Sunday, February 19, 2012

Likely Story

We humans have been telling stories ever since we rose from the "primordial ooze." The caves of Lascaux in the Pyrenees Mountains hold some of the earliest examples, drawings on the cave walls, some 17,000 years old. Humans thrive on story, from reading to television to gossip, we are walking histories. We like to think that our histories shape the people we are and the cultures we belong to.  In the fourteenth century the Florentine writer Giovanni Boccaccio wrote The Decameron, a book of one hundred tales told over the course of ten days during the time of the black death, which killed 30 - 60% of Europe's population. Later medical treatises  recommended listening to literature and soothing music as a way to stay healthy in times of epidemics. Some scholars speculate that these treatises were written after The Decameron, a book in which the main characters fled the plague in Florence, escaping to the countryside and spending their days telling tales and singing songs. I like to think that these early "doctors" held an answer to our modern ills. Although we are bombarded daily with television news stories, I think that we have become disconnected to others, and that disconnection comes from the lack of real face to face contact, of the act of sharing our stories with another. To have someone listen to one of our stories and empathize, to "know" what we are going through, that very connection is what our Facebook culture lacks. There is a void. And just as in the fourteenth century, that void may be filled by personal contact with our fellow human travelers, to listen to their words and identify with their struggles.

Saturday, January 28, 2012

The Great Blush Revealed: Adventures in Humility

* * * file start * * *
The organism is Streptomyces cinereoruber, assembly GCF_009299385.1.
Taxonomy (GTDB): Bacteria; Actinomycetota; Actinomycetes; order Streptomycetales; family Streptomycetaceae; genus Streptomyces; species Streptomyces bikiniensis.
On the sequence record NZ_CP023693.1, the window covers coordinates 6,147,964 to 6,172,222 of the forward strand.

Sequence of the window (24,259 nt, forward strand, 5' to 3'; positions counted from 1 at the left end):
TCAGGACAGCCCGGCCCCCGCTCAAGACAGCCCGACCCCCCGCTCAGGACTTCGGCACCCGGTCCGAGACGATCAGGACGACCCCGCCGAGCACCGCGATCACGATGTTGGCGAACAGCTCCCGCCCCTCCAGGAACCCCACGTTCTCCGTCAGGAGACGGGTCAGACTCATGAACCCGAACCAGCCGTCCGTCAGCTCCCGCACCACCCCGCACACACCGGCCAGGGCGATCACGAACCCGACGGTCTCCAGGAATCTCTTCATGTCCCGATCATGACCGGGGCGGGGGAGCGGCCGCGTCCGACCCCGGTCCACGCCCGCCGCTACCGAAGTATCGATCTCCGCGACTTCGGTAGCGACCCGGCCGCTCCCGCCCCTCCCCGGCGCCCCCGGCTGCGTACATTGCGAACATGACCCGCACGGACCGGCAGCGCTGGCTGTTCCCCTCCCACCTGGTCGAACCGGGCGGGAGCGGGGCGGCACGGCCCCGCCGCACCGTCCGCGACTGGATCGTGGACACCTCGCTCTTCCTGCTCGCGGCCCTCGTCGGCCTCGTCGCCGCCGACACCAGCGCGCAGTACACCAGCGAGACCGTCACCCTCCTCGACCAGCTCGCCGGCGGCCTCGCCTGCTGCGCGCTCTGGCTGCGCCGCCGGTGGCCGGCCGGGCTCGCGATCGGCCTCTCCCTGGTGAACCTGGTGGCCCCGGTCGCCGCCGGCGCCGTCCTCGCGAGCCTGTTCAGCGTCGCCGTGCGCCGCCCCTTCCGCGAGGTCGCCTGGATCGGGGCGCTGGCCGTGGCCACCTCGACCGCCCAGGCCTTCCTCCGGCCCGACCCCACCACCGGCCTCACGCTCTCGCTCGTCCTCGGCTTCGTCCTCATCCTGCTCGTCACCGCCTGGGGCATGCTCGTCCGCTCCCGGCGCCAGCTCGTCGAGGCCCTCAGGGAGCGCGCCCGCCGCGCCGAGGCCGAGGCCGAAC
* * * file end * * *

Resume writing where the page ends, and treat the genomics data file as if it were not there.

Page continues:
"Humility" has always been a concept that I have had a hard time grasping. What exactly does it mean? The online dictionary says that it is "the quality or condition of being humble (modest, inferior or respectful)modest opinion or estimate of one's own importance, rank, etc." It goes on to state the synonyms: lowliness, meekness or submissiveness. The antonym is pride.   I can go down the road to humility by being modest, but as a woman growing up in a culture that devalues my gender, I can take humility (by the dictionary's definition) to an extreme. I can think little of myself, because isn't that what the world's religions teach us? And doesn't my culture display women as body parts? (Sorry, just had to get the dig in.) I have come to have a different relationship with the word however. A friend of mine, Fred, always said that humility is teachability. Do I accept constructive criticism? Am I able to make changes in my behavior and admit when I learn I am in the wrong? I am not always wrong, and to be humble I do not have to be submissive. However I need to have a balanced notion of self. I have noticed lately that I tend to blush when community members with a so called "higher rank" than I, approach me. This is not humility. This is an extreme reaction where I do not feel equal. I believe that we are all God's children, and that as a child of God I stand on the same ground as my fellow human. (I believe that animals are equal as well, but I will save that argument for a different day.) I am not better than or less than anyone. Just because I have a "better" job, "better" rank in society, or I make more money, have a greater education...just because my hair is blond or my feet are a size 9-1/2 or eat only yogurt for breakfast...these exterior trappings do not make me a superior human being. The opposite is also true. I am not inferior because I make minimum wage and drive a foreign car. Today I have added a prayer to my morning routine. I have asked God to help me to be right-sized, to remain teachable. I don't have to kiss your feet, or expect you to kiss mine (they get kind of smelly, especially after a run.) That for me is my entry into a humble life. The Budoshin Jujitsu Philosophy states that humility is: "your ability to be humble while maintaining your integrity. You do not need to be boastful or tell people how wonderful you are or how much you know or what you can do. Although you may be quite knowledgeable or competent, it is for others to discover through your behavior and your actions. It is your ability to sincerely apologize when you have erred and help others who are in need without expecting thanks or compensation. Humility is based upon your sense of integrity and respect for yourself and others." (